It’s the time of the season! The Who’s Earned What in Supermodel Land Forbes rankings on August 30 saw the dark ink of (digital) press. As ye ole Chinese proverb goes, the palest ink is better than the best memory. Liu Wen, crowned “China’s First Supermodel”, rose up high in the Forbes listings once more, raking in an easy-breezy $7 million in 2016.
That’s what it’s all about. Whereas Daddy and Daughter Trump both run a “fashion collection”, and I use the term loosely, that are produced in the rink dink China cheap labor way, a new generation of designers is continuously upping that stigmatized ante and creating a whole new label. A “Made in China” people can proudly flaunt. So the question becomes… The new “Made in China”: What’s it all about?
Every wardrobe should bear a Brazilian Carnaval vibe all year round. In terms of “feel-good-levels”. A celebration of fun-loving fashion and banging bodies through a parade of dancing sequins, feathers and colors; everything about it screams “Over The Top”. Now, I’m not saying you should go out and buy your Cap’n Crunch wearing Carmen Miranda headgear, but come to think of it… When it comes to fashion: Why don’t we color outside the lines more often?
Just a quick Fresh Fashion Tasty. Please note that the following was originally commissioned and written by Rachel Wu for SIX Magazine‘s China Issue which you should go check out right here. Now, for your sustainable, attainable and dandy fashion wisdom — with a slight androgynous vibe — give it up for:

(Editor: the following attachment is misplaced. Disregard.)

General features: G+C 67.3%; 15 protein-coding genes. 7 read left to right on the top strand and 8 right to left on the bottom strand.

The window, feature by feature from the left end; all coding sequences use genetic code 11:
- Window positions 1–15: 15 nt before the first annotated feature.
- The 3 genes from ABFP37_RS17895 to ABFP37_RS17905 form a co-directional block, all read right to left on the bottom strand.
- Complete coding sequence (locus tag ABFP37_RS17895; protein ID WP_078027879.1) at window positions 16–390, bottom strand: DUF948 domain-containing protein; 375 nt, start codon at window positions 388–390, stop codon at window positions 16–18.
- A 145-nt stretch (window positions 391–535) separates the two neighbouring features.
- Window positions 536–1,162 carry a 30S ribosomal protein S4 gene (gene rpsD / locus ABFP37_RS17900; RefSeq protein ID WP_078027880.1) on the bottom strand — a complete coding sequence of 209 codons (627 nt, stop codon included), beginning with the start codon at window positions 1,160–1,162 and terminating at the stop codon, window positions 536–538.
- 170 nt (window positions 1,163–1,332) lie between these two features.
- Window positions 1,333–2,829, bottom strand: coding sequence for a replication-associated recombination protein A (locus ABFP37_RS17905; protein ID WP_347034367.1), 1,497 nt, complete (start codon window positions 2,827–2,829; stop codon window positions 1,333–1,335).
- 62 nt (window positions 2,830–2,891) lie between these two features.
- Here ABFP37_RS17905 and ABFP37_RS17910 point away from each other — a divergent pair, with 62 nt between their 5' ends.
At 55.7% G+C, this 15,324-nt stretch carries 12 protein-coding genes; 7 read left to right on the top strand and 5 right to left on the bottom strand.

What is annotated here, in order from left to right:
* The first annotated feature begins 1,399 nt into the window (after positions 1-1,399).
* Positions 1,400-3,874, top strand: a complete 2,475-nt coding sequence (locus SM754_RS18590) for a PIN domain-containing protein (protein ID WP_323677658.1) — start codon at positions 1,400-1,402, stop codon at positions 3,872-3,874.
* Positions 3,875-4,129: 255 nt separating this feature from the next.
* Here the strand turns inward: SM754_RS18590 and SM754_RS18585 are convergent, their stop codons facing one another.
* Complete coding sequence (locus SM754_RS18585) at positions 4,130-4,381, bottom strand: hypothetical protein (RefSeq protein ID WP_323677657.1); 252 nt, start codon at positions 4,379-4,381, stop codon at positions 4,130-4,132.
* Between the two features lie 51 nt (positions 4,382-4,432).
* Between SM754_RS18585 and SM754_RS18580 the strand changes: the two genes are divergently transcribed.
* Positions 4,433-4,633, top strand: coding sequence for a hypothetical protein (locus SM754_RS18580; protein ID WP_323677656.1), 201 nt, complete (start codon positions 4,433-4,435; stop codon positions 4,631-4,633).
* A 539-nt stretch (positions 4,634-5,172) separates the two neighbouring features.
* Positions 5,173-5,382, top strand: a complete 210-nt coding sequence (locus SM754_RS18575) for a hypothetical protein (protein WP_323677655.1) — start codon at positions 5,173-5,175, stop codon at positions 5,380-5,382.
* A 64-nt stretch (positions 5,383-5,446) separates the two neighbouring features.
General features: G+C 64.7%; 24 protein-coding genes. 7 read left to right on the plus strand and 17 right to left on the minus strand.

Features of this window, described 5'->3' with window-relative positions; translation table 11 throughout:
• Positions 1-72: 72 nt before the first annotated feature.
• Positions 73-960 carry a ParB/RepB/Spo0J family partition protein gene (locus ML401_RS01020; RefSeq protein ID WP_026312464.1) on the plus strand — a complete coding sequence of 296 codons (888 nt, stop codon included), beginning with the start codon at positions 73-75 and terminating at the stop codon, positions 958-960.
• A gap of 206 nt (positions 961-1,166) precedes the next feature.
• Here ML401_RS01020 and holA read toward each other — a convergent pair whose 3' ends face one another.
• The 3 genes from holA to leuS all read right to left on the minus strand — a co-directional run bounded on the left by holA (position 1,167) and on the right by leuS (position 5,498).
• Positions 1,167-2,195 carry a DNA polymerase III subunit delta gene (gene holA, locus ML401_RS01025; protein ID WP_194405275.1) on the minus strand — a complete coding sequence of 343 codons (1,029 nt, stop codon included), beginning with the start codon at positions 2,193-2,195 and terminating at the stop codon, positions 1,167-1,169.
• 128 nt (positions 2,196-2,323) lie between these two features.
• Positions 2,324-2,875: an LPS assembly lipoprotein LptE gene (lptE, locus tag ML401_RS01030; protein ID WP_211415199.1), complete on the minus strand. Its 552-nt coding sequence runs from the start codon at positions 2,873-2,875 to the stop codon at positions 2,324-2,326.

Singapore. City-state, sweaty sultriness, home to an increasing number of foreign company headquarters (most fleeing Hong Kong due to the ever-eerily-darkening Mainland shadows slowly but steadily gathering over its tall buildings there) and the place the following designer calls home.
Any Fashion Dragon design boarding London Fashion Week these days? Take a look.
“We are thrilled to help raise the profile of some of the most innovative names in Chinese design with participants of New York’s renowned Fashion Week,” says Lijun Xin, President of JD.com’s Apparel and Home Furnishing Business Unit.
Because I’m a practitioner of the big, the bold and the beautiful — take that however you will — I give you Clare Hynes, jewellery design for the wicked.
Once upon a leprechaun time, I coincidentally came across the following proverb as I was catching up on Irish culture: Put silk on a goat and it’s still a goat. Barmbrack for fashion thought, is it not? I shamefully admit that Colin Farrell, U2, beer, the word “boycott” (after Captain James Boycott mind you) and Saint Patrick (who by the way was in fact not Irish, but Roman), these five facts and trivia sum up my knowledge of the country.
Black, white, Chongqing and Tujia lined with a smidgen of red are the ingredients for this Fresh Fashion Tasty: Mario Duyuchen. Half-Korean half-Chinese, this Beijing-based designer feels inspired by those surrounding him in his daily China life. His 2016 “Unconventional” collection, which premiered at Beijing’s 798 Art District, is entirely based on and tailor-made for each and every individual he worked with during the six-month run-up to the flaunt-fest.
Chinese or Japanese sartorial origins, the kimono for me remains one phat item and I do not stand alone here. Meet Bubble Mood.